Being self reliant, and having the ability to improvise, adapt and overcome.
    One was respectful, civil and polite with neighbors and anyone else they interacted with at work, or in daily affairs.

    A kid could be out playing, and scrap a knee, and a neighbor would come out, or a kid could knock on a neighbor’s door and that tin band aid box meant “safe” and “everything was going to be all right".

    There was no 911, folks did not need the government to tell them what to do and when.
    Folks were raised right.
    A kid knew his neighbors, as he/she was parented and mentored about not talking to strangers.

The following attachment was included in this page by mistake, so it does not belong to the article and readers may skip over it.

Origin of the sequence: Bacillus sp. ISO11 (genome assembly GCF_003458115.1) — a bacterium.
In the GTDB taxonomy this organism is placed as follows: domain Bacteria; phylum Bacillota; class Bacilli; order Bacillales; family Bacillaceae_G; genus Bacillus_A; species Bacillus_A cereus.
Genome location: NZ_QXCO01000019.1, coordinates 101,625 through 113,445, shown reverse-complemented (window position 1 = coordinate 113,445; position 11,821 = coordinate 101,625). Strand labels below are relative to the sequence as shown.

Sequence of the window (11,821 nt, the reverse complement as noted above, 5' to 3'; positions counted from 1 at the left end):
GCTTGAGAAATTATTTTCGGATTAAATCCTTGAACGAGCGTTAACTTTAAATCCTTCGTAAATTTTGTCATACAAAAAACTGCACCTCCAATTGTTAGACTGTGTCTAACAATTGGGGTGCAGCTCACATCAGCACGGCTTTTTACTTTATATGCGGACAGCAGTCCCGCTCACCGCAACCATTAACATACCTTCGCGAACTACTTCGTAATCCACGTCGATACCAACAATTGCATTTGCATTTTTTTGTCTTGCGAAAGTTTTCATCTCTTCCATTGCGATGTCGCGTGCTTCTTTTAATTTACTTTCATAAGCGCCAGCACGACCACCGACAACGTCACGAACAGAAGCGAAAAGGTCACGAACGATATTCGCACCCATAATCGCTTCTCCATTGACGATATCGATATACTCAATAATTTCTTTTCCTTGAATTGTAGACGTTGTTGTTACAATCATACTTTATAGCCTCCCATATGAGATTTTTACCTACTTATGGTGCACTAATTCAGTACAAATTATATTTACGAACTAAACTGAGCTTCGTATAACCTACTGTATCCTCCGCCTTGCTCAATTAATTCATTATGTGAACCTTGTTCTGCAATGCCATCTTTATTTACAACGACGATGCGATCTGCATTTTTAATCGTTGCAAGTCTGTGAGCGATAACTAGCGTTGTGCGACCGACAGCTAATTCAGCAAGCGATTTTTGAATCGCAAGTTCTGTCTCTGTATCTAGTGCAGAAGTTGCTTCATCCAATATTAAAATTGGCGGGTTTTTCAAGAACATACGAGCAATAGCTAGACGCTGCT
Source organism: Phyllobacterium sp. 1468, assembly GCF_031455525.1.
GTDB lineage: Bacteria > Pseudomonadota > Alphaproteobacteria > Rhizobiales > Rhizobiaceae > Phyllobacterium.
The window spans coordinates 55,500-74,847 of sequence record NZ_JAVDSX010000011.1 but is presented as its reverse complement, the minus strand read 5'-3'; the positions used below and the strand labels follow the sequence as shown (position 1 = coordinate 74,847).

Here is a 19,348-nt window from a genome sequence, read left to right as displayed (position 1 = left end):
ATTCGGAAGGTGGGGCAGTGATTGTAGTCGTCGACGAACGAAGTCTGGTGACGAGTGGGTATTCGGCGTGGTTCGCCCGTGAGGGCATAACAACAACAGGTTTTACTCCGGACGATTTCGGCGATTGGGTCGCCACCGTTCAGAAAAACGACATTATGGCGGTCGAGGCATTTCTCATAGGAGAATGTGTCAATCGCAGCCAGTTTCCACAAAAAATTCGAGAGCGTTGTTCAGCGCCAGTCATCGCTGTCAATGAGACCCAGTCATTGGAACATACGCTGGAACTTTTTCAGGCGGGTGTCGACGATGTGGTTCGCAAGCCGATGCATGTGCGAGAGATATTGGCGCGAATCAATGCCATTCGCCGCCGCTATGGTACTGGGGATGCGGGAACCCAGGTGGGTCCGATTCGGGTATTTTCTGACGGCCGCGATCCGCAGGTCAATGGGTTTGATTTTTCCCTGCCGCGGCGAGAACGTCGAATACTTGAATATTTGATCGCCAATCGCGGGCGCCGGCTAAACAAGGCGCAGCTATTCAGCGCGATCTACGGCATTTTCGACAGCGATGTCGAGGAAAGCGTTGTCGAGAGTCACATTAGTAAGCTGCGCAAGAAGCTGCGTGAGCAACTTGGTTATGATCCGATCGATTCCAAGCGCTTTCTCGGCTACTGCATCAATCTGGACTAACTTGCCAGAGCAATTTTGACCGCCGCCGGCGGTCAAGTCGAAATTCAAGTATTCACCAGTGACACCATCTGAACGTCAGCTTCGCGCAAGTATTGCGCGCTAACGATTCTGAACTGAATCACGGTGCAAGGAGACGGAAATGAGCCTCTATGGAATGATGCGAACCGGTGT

Adults, earned trust of other adults with kids, and the kids themselves. It was everyone’s responsibility to parent kids and be a mentor to not only kids, anyone they had an opportunity to pass on something they had experiences with.

    Manners were used when that skinned knee was fixed up.
    A kid said “thank you” and used “ma’am” or “sir” when addressing an adult.


    Tin Band-Aid Boxes, are more than just containers for band-aids, they make great containers for all sorts of things responsible firearm owners use as well.

    .
     
  15. Husker1911

    Husker1911 Member

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    Enjoy your coffee, sm. Me, I surely miss drinking an icy cold Green River on a hot summer's evening.
     
  16. scrat

    scrat Member

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    you mean they are not tin anymore.



    i guess its been a while since i bought a band aide
     
  17. Rokyudai

    Rokyudai Member

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    Last edited: Sep 9, 2008
  18. justin 561

    justin 561 Member